At Sweetgreen, Seeing the Future of Work in a Desk Salad

What can office desk salads tell us about the state of the pandemic?

To Sweetgreen, which has been selling $10 to $15 salads to lines of office workers for more than a decade, they say the end is in sight.

“Covid’s over,” Jonathan Neman, chief executive of Sweetgreen, said in a recent Zoom interview from Culver City, Calif., where the company is based, and where employees are being asked to return to the office on July 19. “At this point, it’s just getting people back in.”

Sweetgreen, which has 129 restaurants across more than a dozen states, is among the businesses that have been obsessively tracking coronavirus case numbers on sites like Axios and The New York Times throughout the pandemic. It has also been monitoring car traffic and OpenTable reservations to gauge consumer activity.

The company and its meals are connected to the status of office workers in cities, particularly millennials and those in Generation Z. Sweetgreen has raised more than $450 million in funding since it was founded in 2007 and has cultivated a loyal following thanks to its fresh ingredients, digital savvy and sharp branding, which extends to the design of its stores and celebrity partnerships with the likes of the tennis star Naomi Osaka. But it has also bet heavily on serving many white-collar workers in cities like New York and Los Angeles, a once-ubiquitous slice of urban life that was upended by the pandemic.

“It has definitely been challenging, especially in the cities that had a full shutdown,” Mr. Neman said.

Before the pandemic, he said, the company had set up more than 1,000 “outposts” — its name for salad pickup locations at places like corporate offices and hospitals. Sweetgreen now has about 250 up and running.

“We’re definitely not fully back from an office perspective,” Mr. Neman said, though he added that the company has experienced a steady rise in business since many mask mandates were dropped in May and the Memorial Day weekend.

“You’re starting to see these really nice increases as people are slowly returning to the office,” Mr. Neman said. He said that he planned to watch for a similar bump after July Fourth, though Labor Day “is going to be a very big moment.” Many companies have signaled that early September will be when they bring most workers back to the office, at least for part of the week.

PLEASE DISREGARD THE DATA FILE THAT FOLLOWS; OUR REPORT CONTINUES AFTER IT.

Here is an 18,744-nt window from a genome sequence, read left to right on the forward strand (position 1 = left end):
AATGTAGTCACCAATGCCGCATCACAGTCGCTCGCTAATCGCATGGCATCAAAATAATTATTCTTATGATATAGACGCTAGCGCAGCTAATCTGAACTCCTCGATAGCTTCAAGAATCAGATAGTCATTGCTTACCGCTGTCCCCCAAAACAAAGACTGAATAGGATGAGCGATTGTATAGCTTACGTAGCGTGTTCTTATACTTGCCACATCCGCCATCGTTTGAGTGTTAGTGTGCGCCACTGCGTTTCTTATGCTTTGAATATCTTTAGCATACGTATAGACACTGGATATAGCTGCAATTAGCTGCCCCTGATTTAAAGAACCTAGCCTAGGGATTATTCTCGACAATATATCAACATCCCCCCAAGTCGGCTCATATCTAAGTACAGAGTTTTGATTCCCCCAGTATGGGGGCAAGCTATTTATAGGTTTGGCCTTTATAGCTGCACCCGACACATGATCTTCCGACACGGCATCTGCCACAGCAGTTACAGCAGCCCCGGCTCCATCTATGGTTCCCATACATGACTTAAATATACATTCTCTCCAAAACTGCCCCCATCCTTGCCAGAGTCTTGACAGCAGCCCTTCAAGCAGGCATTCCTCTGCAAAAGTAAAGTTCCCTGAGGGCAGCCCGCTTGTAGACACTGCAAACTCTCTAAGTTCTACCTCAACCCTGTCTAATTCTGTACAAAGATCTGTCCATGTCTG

With more than 30 locations in Manhattan and many customers who order salads digitally, Sweetgreen has had insight into the movements of its customers, even if they are not yet fully back to eating at their desks again.

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The company has seen neighborhoods “start to really light up, like the Upper East Side and Upper West Side,” Mr. Neman said. “The true Midtown office has been the slowest to return, so we have a store in Rock Center, Bryant Park, those sorts of areas which have definitely been the slowest.”

Sweetgreen is also beginning to set up more restaurants outside of the city in areas like Westchester County and around Greenwich, Conn., as well as regions of New Jersey and Long Island. “There’s definitely some following customers in their dispersion,” Mr. Neman said. The company had been planning a suburban expansion before the pandemic, but it has accelerated those initiatives.

Although Sweetgreen said it had been insulated from some of the shocks of the past year because of its online ordering capabilities and its robust delivery service, the future of work matters for its business. The company was recently valued at $1.78 billion and, according to a report by Axios, it has confidentially filed for an initial public offering. Sweetgreen does not share its financials but has said its revenue exceeded $300 million in 2019.

Third-party research firms have found that the company is still recovering from the past year. In the New York metro market, transactions at Sweetgreen were down 20 percent in May 2021 relative to 2019, according to Earnest Research, a data analytics company that monitors millions of debit and credit card payments made in the United States.

“As higher-vaccinated markets continue to drag, the impact of the lunch crowd heading back to the office will likely be a key factor on this I.P.O., especially with fewer folks returning from the urban exodus,” said Zach Amsel, a senior data analytics director at Earnest Research.

Mr. Neman is expecting companies to go back to in-office work for three to four days per week, especially after Labor Day.

“The office is not dead — I do think that sitting behind a screen all day created burnout,” he said. “I land a little bit more in a moderate world, where the world’s probably not going 100 percent back to where it was, but I also don’t think the world is going full-on work from home.”

As for Sweetgreen’s return to office plan this month, the company said that it had been encouraging vaccinations but it will not mandate them for employees. The topic has been fraught, with companies like Saks and BlackRock requiring vaccines for employees who are returning in person and others hesitating to establish those guidelines.

“These decisions get so loaded these days,” Mr. Neman said. “We are trying to find the balance between creating this place that everyone feels safe but also not overstepping in terms of pure personal decisions.”

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